At the end of a recent Saturday outing — for a memorial service for a friend in rural Maryland, then across two counties to visit Basignani Winery — I asked my friend Tom, who did all the driving, if he wanted some money for gas. I was kidding, of course.
The ride we had just taken — from Baltimore to Mount Airy to Sparks — was probably 140 miles total, and Tom’s car had not burned an ounce of gasoline. He owns the all-electric Chevy Bolt, and was able to buy it a few years ago when both federal and state tax credits dropped the cost of his investment by some $10,000. And, among electrics, the Bolt already was priced in the relatively reasonable range, around $37,000. Tom’s timing was good; those tax credits later expired.
The MSRP for the 2023 Bolt EV is around $27,000, but, as I’m learning, demand for both the Bolt EV and slightly longer Bolt EUV has added to the price point and the wait for the car. Still, the Bolt appears to be the lowest-priced EV out there.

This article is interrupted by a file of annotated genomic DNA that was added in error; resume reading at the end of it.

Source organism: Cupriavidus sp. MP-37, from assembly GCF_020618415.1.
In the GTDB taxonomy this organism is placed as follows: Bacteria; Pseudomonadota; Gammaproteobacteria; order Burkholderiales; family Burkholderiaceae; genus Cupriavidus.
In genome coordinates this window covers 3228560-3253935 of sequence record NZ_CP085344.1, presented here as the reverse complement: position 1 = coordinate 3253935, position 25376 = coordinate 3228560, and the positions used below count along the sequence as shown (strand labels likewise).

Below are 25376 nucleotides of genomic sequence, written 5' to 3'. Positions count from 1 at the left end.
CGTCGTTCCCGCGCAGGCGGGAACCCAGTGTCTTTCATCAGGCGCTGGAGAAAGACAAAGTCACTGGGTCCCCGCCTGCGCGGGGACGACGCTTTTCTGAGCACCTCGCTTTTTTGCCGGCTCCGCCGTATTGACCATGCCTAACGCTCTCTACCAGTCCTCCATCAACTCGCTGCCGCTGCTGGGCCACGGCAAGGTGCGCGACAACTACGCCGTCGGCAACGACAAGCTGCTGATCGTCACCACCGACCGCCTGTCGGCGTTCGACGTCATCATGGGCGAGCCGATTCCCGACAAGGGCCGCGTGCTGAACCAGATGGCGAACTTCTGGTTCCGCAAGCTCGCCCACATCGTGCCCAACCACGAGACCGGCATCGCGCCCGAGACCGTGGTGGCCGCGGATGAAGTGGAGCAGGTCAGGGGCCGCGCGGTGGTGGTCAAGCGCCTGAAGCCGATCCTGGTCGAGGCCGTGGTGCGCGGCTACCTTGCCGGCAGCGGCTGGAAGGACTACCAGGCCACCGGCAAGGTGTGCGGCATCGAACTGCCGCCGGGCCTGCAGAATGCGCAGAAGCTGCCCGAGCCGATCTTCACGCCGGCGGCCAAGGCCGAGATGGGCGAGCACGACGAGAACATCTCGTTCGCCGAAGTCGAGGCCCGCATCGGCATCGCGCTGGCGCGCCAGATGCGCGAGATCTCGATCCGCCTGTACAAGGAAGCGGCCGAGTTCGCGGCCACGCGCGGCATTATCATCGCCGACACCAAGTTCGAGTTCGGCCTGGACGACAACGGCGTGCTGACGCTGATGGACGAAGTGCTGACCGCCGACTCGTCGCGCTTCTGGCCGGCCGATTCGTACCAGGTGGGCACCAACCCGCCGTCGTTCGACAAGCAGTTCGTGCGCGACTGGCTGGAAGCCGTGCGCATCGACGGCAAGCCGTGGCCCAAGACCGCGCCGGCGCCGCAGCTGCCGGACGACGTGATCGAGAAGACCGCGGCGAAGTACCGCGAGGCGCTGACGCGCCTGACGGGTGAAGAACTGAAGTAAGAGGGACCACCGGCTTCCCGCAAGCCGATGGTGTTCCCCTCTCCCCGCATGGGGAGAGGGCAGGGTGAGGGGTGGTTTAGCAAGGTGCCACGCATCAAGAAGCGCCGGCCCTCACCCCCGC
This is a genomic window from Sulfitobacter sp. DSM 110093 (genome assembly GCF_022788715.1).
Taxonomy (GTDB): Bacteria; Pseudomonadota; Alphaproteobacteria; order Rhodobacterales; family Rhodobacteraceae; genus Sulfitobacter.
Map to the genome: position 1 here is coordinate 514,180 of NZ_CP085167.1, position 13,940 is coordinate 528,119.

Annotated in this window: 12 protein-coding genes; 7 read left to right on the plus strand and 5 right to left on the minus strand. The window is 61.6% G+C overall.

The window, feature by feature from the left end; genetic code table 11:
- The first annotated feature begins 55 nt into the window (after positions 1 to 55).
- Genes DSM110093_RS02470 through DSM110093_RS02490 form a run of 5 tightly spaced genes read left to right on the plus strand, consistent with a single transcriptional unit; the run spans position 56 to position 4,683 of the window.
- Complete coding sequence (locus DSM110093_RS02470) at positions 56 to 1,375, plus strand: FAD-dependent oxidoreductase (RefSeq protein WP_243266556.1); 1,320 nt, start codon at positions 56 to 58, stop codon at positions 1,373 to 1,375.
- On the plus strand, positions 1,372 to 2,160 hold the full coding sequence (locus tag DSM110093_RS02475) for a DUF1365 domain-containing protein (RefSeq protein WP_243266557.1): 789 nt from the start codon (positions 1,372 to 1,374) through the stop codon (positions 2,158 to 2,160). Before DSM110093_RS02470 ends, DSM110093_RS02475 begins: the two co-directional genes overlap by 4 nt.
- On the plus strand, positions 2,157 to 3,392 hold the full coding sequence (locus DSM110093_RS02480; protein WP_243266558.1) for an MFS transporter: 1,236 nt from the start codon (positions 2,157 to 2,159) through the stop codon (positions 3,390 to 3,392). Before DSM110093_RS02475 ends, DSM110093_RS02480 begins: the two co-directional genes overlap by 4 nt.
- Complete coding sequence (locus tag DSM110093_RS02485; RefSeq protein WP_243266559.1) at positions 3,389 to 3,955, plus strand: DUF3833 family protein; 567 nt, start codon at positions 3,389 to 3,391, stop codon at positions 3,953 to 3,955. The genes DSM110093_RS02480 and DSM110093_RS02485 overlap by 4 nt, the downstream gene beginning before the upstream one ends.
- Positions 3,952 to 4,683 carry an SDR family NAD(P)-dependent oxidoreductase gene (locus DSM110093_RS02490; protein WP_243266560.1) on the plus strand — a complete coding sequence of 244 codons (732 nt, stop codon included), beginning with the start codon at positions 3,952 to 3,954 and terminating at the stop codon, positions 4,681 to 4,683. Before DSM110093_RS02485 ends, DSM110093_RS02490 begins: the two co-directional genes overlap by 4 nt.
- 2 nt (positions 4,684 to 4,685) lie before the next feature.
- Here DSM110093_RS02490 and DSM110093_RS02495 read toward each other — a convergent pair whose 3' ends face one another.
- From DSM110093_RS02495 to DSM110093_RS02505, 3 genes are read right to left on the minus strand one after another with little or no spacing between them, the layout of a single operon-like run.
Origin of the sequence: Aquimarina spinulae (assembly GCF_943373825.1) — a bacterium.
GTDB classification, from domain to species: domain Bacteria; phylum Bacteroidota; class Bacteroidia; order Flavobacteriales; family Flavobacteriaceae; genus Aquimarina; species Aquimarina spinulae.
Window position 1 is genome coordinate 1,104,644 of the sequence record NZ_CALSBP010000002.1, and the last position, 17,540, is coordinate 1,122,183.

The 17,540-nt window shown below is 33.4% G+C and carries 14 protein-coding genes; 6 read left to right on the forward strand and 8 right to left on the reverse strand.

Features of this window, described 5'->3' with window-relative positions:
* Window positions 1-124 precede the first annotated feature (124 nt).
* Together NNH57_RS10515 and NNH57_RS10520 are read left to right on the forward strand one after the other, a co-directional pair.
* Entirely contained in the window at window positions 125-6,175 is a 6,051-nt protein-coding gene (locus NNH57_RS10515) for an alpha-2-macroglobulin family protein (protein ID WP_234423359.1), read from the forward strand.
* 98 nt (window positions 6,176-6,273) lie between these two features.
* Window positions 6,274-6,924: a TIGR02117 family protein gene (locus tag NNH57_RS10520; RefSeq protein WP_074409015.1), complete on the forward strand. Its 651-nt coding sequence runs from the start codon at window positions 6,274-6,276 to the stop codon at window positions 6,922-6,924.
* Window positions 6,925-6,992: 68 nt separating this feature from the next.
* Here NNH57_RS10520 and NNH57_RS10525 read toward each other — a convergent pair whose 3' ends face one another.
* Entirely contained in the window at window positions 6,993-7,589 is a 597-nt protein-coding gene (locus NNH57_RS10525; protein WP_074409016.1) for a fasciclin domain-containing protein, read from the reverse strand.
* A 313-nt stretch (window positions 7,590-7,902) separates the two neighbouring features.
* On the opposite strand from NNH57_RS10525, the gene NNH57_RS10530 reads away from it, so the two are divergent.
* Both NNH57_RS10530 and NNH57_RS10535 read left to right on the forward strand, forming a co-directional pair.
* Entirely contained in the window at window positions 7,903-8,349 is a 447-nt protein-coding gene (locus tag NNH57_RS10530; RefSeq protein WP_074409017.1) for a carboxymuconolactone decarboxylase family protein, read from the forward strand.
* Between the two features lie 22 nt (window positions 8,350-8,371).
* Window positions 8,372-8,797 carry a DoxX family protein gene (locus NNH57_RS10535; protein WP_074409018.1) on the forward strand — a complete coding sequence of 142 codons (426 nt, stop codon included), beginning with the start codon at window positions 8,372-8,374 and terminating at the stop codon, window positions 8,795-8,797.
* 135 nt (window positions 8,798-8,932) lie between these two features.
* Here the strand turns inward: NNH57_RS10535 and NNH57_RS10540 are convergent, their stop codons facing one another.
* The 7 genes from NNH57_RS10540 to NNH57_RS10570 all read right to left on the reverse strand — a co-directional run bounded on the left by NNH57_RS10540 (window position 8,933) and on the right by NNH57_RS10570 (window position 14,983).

As you’ll see from my Wednesday column in the Sun — and other recent articles about the Democrats’ big package on climate-related programs and the renewal of federal tax credits — the market for an EV is a bit complicated. It’s bound to get better as more EVs come on the market and the new federal tax credits kick in. If you’re thinking about buying one, read up; timing is going to be a factor in getting the best deal.
As complicated as buying an EV seems, I keep coming back to the idea of never having to buy gasoline again. The average car with an internal combustion engine has something like 2,000 moving parts. EVs have 20, and no gas tank. No gas. That’s worth waiting for.